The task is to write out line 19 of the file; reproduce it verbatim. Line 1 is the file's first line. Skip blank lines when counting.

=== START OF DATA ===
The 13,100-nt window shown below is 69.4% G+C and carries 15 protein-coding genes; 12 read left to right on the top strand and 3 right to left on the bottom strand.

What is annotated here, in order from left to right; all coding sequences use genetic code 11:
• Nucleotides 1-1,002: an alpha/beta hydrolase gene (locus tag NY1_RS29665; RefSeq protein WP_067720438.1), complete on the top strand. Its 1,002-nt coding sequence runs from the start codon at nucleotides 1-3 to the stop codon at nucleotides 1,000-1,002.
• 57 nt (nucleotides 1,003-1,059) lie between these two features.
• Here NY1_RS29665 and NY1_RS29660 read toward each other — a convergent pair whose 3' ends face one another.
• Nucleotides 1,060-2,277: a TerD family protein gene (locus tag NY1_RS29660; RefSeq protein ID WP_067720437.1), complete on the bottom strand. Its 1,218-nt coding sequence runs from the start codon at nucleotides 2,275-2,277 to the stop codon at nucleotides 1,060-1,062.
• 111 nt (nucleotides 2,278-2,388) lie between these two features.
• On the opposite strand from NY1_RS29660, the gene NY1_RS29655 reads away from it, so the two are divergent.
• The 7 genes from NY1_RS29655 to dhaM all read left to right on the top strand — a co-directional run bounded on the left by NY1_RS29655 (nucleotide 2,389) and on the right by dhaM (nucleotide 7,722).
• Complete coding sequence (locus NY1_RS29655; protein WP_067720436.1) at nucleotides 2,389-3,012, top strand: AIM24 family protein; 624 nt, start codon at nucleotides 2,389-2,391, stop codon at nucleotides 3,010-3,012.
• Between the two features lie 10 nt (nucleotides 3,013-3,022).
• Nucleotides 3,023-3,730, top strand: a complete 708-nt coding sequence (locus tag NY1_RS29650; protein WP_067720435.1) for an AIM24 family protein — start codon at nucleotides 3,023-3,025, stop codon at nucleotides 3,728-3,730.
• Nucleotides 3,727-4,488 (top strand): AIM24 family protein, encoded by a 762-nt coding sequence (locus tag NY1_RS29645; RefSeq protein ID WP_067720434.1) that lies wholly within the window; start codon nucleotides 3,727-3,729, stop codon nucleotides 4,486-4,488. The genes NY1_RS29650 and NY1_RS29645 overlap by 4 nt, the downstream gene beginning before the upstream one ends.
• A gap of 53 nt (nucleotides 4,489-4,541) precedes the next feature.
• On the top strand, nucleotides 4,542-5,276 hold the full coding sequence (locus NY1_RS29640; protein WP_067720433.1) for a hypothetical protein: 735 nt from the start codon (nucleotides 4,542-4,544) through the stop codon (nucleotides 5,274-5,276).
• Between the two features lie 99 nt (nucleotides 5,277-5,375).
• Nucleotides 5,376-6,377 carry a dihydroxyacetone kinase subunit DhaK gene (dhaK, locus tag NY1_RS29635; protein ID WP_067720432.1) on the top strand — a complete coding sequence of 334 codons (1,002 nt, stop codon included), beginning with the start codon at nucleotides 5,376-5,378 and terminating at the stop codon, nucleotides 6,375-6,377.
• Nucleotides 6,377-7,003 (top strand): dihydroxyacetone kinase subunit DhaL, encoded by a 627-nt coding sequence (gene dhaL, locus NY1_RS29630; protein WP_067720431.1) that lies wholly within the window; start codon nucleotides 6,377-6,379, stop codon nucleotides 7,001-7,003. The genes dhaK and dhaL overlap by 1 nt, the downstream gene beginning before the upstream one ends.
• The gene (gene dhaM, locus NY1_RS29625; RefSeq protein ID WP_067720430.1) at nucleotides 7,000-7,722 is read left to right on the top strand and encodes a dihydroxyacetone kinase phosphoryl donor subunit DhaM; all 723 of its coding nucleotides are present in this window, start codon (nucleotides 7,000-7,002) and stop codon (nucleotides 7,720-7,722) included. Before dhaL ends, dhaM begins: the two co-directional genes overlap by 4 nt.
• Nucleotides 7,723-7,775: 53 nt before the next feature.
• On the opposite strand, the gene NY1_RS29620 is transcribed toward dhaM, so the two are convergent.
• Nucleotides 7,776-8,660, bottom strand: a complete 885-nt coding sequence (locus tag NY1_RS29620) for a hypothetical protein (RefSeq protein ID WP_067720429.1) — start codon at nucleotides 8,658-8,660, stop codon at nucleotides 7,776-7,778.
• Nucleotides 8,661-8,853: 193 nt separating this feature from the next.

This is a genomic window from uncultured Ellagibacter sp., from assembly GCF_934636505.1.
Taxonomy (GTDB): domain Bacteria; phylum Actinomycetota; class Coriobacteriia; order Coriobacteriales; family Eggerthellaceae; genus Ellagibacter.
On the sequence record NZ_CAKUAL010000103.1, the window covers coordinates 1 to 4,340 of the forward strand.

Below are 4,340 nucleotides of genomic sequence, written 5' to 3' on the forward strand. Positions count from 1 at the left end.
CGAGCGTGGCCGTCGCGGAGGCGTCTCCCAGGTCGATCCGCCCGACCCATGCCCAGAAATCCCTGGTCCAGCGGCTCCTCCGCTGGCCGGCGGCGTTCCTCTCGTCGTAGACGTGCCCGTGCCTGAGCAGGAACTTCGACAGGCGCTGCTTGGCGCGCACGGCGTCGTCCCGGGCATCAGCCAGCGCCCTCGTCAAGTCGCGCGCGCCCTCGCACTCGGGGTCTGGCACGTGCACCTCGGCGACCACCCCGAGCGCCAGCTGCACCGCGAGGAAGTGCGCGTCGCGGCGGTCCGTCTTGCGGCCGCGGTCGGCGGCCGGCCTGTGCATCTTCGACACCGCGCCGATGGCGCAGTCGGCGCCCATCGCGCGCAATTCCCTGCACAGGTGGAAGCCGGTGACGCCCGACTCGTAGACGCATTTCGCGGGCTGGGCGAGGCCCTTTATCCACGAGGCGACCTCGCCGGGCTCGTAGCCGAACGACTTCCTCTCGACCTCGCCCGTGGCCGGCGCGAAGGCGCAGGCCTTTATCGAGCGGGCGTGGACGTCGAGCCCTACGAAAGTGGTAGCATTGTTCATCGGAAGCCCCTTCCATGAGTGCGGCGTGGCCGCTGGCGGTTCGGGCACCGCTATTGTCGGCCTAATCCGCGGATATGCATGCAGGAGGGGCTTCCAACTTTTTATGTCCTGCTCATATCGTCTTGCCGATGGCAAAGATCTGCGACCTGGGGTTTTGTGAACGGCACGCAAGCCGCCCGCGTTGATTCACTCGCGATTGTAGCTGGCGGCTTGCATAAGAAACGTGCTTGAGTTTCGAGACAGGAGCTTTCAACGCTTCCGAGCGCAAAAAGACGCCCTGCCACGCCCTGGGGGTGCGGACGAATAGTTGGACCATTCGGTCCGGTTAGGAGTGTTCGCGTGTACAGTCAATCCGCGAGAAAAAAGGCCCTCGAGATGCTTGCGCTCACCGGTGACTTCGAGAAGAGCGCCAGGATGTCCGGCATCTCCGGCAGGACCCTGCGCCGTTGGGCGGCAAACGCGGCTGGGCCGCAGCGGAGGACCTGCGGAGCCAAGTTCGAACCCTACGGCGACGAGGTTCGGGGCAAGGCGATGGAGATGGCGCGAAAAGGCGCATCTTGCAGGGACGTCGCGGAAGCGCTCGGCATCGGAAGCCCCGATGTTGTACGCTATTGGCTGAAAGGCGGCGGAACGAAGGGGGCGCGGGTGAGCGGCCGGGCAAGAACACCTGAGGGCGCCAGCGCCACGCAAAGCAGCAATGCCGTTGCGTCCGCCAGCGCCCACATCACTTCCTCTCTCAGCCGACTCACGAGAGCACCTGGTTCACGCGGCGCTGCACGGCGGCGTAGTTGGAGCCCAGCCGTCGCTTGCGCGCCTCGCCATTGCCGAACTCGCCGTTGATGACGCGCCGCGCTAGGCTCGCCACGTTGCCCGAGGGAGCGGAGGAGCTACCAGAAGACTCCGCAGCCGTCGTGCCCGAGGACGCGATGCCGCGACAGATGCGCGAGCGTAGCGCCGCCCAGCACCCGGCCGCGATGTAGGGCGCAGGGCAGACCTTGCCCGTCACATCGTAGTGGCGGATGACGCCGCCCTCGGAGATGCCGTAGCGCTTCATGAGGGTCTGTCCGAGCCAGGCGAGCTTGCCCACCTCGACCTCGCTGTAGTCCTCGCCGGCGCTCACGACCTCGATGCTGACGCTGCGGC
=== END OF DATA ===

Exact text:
• The gene (gene dhaM, locus NY1_RS29625; RefSeq protein ID WP_067720430.1) at nucleotides 7,000-7,722 is read left to right on the top strand and encodes a dihydroxyacetone kinase phosphoryl donor subunit DhaM; all 723 of its coding nucleotides are present in this window, start codon (nucleotides 7,000-7,002) and stop codon (nucleotides 7,720-7,722) included. Before dhaL ends, dhaM begins: the two co-directional genes overlap by 4 nt.